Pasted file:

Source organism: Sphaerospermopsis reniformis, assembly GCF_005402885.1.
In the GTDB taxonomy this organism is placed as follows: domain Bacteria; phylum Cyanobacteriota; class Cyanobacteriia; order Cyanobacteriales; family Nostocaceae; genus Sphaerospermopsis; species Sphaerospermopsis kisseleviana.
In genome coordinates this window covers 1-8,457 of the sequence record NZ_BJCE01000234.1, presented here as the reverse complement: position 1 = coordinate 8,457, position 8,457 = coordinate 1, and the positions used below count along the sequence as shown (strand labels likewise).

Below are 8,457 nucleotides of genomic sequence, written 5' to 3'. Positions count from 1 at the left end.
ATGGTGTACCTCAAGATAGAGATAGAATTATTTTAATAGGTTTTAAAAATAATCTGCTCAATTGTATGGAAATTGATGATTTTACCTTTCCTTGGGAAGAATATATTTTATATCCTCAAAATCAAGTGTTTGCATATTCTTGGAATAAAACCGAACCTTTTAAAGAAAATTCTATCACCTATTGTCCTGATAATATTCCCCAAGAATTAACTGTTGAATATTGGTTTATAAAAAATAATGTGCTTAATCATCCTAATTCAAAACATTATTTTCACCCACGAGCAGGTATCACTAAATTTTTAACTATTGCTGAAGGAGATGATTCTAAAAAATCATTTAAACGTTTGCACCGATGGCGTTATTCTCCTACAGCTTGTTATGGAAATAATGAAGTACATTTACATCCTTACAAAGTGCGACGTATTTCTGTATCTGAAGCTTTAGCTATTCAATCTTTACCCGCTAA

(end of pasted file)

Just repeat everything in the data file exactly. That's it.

Source organism: Sphaerospermopsis reniformis, assembly GCF_005402885.1.
In the GTDB taxonomy this organism is placed as follows: domain Bacteria; phylum Cyanobacteriota; class Cyanobacteriia; order Cyanobacteriales; family Nostocaceae; genus Sphaerospermopsis; species Sphaerospermopsis kisseleviana.
In genome coordinates this window covers 1-8,457 of the sequence record NZ_BJCE01000234.1, presented here as the reverse complement: position 1 = coordinate 8,457, position 8,457 = coordinate 1, and the positions used below count along the sequence as shown (strand labels likewise).

Below are 8,457 nucleotides of genomic sequence, written 5' to 3'. Positions count from 1 at the left end.
ATGGTGTACCTCAAGATAGAGATAGAATTATTTTAATAGGTTTTAAAAATAATCTGCTCAATTGTATGGAAATTGATGATTTTACCTTTCCTTGGGAAGAATATATTTTATATCCTCAAAATCAAGTGTTTGCATATTCTTGGAATAAAACCGAACCTTTTAAAGAAAATTCTATCACCTATTGTCCTGATAATATTCCCCAAGAATTAACTGTTGAATATTGGTTTATAAAAAATAATGTGCTTAATCATCCTAATTCAAAACATTATTTTCACCCACGAGCAGGTATCACTAAATTTTTAACTATTGCTGAAGGAGATGATTCTAAAAAATCATTTAAACGTTTGCACCGATGGCGTTATTCTCCTACAGCTTGTTATGGAAATAATGAAGTACATTTACATCCTTACAAAGTGCGACGTATTTCTGTATCTGAAGCTTTAGCTATTCAATCTTTACCCGCTAA